A notable demographic feature is the significantly higher growth of the female population in the successive surveys. Since only 1 in 5 workers are employed as wage- worker which means they earn a regular wage which is 'a set amount paid at a set time' - weekly, monthly. Further, 1 in 3 working women, as opposed to 5 percent of working men, are engaged in unpaid work. Bangladesh needs to generate quality jobs and address gender disparities.
Only one in a thousand had technical or vocational qualification in 2010. This is not surprising given enrollment in technical and vocational education of only 2.43% of secondary enrollment, compared with 6.31% in Malaysia and 18.41% in the People's Republic of China. "A section of the educated unemployed are going abroad for some manual laborious job risking their lives for employment. In fact, their migration indicates the real scenario of the employment in the country." According to Bangladesh Economic Study 2017, in the country only 1,91,909 people have been employed in the projects registered with the private sector in the first eight months from July 2016 to February 2017 and rest of employed in informal sector.
Our expatriate working abroad are in non-technical low earning hard working job except less than one percent having employment in technical or managerial position. The situation is also worsening in the country as well. The number of foreign nationals employed in the country is on the rise in the absence of adequate manpower with the technical know-how among a labor force of nearly 4.4 million and expanding economic activities.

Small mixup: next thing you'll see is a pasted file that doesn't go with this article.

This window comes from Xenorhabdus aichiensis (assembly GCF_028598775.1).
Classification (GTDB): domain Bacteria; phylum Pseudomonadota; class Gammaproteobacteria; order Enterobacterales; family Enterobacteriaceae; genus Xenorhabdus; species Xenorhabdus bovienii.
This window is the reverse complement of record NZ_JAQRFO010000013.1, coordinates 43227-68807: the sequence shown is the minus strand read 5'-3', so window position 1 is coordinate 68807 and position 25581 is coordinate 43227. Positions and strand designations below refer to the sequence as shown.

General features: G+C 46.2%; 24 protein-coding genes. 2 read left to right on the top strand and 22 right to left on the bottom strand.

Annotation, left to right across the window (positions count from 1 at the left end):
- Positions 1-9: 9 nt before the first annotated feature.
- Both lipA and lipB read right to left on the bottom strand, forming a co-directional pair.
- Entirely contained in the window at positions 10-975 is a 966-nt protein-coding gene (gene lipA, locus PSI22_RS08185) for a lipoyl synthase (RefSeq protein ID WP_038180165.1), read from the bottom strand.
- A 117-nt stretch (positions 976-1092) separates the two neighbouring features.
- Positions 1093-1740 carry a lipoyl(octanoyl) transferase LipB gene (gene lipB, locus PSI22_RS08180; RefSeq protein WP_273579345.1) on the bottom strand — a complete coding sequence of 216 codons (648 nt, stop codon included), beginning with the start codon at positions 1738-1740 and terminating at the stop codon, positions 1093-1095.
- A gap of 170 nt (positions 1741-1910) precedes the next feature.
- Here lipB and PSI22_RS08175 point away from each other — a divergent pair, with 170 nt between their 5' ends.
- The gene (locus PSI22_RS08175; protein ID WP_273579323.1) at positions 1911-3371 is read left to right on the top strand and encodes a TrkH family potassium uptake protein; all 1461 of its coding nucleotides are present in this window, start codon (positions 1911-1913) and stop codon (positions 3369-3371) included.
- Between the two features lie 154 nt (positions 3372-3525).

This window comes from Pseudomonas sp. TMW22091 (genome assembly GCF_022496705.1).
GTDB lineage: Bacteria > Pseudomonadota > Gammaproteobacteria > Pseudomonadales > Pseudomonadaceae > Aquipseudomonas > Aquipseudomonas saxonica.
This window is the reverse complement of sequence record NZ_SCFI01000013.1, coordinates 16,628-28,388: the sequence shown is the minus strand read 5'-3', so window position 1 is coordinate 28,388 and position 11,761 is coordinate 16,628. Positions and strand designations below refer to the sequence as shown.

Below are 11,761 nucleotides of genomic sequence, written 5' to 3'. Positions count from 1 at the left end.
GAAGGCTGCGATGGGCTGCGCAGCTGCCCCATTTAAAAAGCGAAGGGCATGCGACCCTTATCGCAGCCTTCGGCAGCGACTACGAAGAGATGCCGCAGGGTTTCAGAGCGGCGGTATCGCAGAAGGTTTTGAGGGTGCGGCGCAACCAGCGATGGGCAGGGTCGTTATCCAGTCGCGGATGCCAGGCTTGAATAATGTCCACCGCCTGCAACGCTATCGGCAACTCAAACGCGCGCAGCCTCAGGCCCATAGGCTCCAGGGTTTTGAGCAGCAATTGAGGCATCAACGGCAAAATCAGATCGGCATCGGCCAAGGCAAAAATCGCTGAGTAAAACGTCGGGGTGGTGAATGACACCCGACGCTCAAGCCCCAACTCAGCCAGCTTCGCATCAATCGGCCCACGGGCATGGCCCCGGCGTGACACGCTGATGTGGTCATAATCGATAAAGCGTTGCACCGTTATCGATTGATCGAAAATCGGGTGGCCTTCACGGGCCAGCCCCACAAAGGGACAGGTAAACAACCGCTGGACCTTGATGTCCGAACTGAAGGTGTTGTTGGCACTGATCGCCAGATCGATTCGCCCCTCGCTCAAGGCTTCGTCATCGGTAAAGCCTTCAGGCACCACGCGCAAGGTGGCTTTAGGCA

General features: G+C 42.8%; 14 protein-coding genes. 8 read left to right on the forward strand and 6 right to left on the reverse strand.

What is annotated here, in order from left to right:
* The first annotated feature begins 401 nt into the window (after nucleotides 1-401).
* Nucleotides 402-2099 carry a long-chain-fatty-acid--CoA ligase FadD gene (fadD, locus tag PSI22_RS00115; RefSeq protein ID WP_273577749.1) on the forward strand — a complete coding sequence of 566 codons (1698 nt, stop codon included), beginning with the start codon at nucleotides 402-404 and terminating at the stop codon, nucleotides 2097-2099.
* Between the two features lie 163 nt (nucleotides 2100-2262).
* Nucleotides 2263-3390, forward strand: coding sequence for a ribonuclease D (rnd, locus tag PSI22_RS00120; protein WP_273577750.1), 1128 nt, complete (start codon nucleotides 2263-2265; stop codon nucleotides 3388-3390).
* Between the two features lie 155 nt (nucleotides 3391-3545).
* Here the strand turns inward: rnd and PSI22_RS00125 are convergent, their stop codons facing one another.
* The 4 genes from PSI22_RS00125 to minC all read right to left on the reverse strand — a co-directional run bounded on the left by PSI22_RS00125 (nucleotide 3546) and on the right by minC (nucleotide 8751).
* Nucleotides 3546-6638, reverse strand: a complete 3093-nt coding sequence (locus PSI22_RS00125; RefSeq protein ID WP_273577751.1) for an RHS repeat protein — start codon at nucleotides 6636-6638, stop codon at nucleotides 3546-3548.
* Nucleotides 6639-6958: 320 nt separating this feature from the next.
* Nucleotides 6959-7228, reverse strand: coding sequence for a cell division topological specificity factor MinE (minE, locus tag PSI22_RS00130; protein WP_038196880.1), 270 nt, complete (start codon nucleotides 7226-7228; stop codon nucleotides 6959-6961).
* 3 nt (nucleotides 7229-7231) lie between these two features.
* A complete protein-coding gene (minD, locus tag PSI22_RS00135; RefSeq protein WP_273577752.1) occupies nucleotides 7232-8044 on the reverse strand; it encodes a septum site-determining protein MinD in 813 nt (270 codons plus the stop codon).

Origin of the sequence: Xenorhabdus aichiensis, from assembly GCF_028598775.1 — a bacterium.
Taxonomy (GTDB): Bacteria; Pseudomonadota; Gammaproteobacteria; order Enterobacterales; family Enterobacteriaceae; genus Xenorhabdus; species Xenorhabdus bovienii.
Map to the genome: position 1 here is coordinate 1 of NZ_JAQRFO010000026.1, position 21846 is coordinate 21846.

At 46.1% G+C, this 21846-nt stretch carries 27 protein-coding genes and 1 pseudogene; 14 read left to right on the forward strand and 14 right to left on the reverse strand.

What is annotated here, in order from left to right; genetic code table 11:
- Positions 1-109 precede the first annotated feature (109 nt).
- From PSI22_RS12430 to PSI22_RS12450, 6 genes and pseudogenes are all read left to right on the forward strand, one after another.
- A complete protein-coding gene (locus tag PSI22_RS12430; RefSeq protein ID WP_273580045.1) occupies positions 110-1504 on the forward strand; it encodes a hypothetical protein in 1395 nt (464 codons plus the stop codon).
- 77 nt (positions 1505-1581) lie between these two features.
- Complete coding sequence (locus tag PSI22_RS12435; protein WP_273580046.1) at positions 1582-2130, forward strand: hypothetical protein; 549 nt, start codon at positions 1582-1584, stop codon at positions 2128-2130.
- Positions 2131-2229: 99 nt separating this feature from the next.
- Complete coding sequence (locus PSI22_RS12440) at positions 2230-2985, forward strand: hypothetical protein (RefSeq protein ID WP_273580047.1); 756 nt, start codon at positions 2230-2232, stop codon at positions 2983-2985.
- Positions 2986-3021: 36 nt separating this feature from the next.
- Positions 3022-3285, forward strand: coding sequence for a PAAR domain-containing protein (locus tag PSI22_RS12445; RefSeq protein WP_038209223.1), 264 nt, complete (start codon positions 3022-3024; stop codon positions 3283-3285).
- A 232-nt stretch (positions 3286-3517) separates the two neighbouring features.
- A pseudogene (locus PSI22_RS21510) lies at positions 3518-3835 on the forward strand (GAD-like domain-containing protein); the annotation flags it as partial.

On the other hand, the mid-level local job market was gradually being occupied by foreign manpower in some sectors, which is a reason for worry. Most of these foreign nationals are employed in the garment sector in top posts like production managers, merchandisers, and senior sewing operators, cutting masters, designers and washing experts. They are mainly come from India and Sri Lanka, followed by Pakistan, China, South Korea, Taiwan and the Philippines and took home nearly $5 billion in salaries and allowances through official channel. The remittance though informal channel is many fold higher than formal Banking channel.
The manufacturing sector plays a key role in employment generation and in the provision of income to the poor. Nearly four million workers are directly and more than twelve million inhabitants are indirectly associated with the industry. Manufacturing needs to grow faster as that sector has the potential to be the engine of growth and a major source of productive employment. More labor-intensive sectors such as garments will have to continue to grow. The policy regime needs to be neutral for other industries with the same growth potential. But employment opportunities in the country haven't increased as investments in the private sector have been low for several years.
The 7Th FYP has projection of creating good jobs for the large pool of underemployed and new labor force entrants by increasing the share of employment in the manufacturing sector form 15 percent to 20 percent and increase the contribution of the manufacturing sector to 21% of GDP by FY20. Substantial improvement of export projected to $54.1 billion by FY20.